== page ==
On the one hand, I applaud The Cosmopolitan of Las Vegas for setting itself apart from the pack by centering much of its appeal upon leading-edge musical acts (like Adele and Florence + The Machine [twice!]). However, it makes Deutsche Bank’s decision to cut corners by not building the once-planned showroom (above) look downright imbecilic — or at least self-defeating. “Chelsea Ballroom” may sound like some swanky club on paper but when you get there …
… you’re confronted with a long, standard-issue, shoebox-format convention space. A quasi-stage sits at one end and some tremor-prone bleachers — which put one uncomfortably close to the chandeliers — are at the other, with a long “moshing pit” (as anti-gambling nimrod Gary Bauer would call it) bridging the gap. Bottle-service areas have been busked into place along the flanks. Compared to both The Pearl and The Joint, the effect is very “wrong end of the telescope,” even with the obligatory video screens. Nor is it an acoustically treated space, so the sound is very hard (though not quite so bad as Downtown’s stony Smith Center for the Performing Arts, where a fortissimo chord can leave a bruise).
Be it Pet Shop Boys or Duran Duran or Elvis Costello, nobody fires up a Vegas crowd nearly as much as Kelly Clarkson. Maybe Sir Elton John, but that’s about it in my experience.
Stage illumination is obviously very makeshift: The backlighting for Clarkson’s opening number was placed in such a manner that it was literally blinding. And if you’re seeing a multi-band show … fughedabboudit! It took The Fray the better part of an hour to haul their (excessively) elaborate setup into place, by which time the post-Clarkson buzz had thoroughly worn off. The Fray’s set didn’t go so well either …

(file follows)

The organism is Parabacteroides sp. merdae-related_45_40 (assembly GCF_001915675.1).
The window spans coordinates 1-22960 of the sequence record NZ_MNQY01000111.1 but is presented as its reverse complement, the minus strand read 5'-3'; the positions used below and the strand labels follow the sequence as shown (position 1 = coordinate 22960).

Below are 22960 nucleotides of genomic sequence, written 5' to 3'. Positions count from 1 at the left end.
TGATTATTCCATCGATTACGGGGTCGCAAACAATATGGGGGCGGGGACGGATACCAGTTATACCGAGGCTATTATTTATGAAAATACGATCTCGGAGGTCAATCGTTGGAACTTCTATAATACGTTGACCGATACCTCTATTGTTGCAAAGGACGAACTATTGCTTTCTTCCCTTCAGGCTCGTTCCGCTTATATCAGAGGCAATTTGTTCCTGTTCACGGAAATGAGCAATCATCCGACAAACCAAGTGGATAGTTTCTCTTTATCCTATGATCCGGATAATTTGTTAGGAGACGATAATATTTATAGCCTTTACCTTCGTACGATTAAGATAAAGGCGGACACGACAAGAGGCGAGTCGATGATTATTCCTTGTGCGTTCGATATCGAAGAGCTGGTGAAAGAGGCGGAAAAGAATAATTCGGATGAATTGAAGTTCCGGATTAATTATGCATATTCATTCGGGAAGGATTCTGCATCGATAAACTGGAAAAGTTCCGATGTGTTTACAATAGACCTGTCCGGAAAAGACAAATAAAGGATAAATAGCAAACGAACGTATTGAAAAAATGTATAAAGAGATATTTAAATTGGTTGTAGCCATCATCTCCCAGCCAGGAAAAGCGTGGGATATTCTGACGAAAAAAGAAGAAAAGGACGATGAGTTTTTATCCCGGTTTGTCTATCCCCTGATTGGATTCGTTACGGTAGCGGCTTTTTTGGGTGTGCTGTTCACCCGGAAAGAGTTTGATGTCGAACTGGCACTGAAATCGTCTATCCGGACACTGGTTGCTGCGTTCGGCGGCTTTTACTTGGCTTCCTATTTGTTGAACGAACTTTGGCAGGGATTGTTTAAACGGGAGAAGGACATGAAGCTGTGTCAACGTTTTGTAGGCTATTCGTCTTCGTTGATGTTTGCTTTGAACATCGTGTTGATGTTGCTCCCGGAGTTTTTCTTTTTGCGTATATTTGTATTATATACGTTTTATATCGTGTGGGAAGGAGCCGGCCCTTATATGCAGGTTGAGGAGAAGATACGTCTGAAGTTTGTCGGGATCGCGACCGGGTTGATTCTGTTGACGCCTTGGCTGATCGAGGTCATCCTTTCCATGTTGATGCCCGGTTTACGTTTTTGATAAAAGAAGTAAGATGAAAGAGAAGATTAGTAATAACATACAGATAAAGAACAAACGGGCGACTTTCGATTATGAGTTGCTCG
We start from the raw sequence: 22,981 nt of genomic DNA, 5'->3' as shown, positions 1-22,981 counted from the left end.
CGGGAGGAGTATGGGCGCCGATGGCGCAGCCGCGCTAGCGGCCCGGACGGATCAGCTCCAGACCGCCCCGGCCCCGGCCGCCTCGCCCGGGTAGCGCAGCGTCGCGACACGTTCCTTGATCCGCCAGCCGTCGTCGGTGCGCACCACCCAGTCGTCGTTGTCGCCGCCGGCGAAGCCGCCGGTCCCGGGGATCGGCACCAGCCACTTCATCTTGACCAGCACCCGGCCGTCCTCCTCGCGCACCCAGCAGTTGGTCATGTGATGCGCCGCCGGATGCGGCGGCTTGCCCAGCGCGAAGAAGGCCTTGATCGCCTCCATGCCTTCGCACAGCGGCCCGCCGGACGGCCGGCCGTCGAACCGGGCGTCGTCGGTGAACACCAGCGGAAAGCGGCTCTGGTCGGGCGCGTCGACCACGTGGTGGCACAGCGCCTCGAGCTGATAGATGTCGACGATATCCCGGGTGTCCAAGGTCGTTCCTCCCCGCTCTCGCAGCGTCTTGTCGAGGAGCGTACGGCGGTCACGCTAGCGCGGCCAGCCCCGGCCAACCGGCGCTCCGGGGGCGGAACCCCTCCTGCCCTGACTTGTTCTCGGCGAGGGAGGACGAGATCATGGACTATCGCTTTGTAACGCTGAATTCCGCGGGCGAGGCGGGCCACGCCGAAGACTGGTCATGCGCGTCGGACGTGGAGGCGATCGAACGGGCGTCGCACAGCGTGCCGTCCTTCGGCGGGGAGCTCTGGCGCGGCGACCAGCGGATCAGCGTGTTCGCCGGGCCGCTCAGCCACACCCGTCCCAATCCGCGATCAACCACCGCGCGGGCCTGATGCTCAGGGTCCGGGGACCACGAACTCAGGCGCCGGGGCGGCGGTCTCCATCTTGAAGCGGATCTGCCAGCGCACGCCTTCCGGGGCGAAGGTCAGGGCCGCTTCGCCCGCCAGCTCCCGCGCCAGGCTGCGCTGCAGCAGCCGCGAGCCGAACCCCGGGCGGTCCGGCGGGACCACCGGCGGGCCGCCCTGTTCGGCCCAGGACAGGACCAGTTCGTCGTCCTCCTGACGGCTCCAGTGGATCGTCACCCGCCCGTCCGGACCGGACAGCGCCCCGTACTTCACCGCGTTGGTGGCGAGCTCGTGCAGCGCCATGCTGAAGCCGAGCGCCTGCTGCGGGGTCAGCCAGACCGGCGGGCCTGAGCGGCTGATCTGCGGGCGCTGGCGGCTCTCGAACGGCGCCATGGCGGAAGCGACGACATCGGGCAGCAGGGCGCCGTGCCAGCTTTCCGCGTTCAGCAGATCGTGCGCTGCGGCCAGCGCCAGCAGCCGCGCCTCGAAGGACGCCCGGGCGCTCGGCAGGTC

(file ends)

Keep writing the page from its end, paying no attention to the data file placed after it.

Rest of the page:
Fray lead singer Isaac Slade makes Bob Dylan sound like a professor of elocution. However, opening act Carolina Liar had better watch out or they’ll give Christian rock a good name. They were everything The Fray wasn’t. As for the Chelsea Ballroom itself, Deutsche Bank picked one of the stupidest ways of saving money, particularly in light of CEO John Unwin’s business plan. Like its casino, the Cosmo’s “concert hall” is a good concept undone by cheeseparing half-measures. Oh, and it’s hellishly remote and difficult to find, too.
The climactic audience-participation number of the Stronger Tour 2.0 Cosmo concert. It’s a birthday present to myself.
I wonder what @JohnUnwinning thinks of the place?
Notice that to even see the “observation wheel” from the Strip, you’d have to be standing atop the Augustus Tower of Caesars Palace.
Rumor du jour. Scuttlebutt from the Strip — and from pretty “juiced in” channels at that — characterizes Gary Loveman’s Ferris wheel as dead in the water. If that’s indeed the case, it would fulfill my prediction on KNPR-FM’s State of Nevada that if rival builder Howard Bulloch got his shovels in the ground first (which he seems to have done) the Caesars Entertainment wheel would go away and quickly. Anyway, with debt-servicing outpacing cash flow and, in light of CFO Jonathan Halkyard’s abrupt defection to Nevada Energy, methinks a Caesars bankruptcy is no longer a matter of “if” but “when.”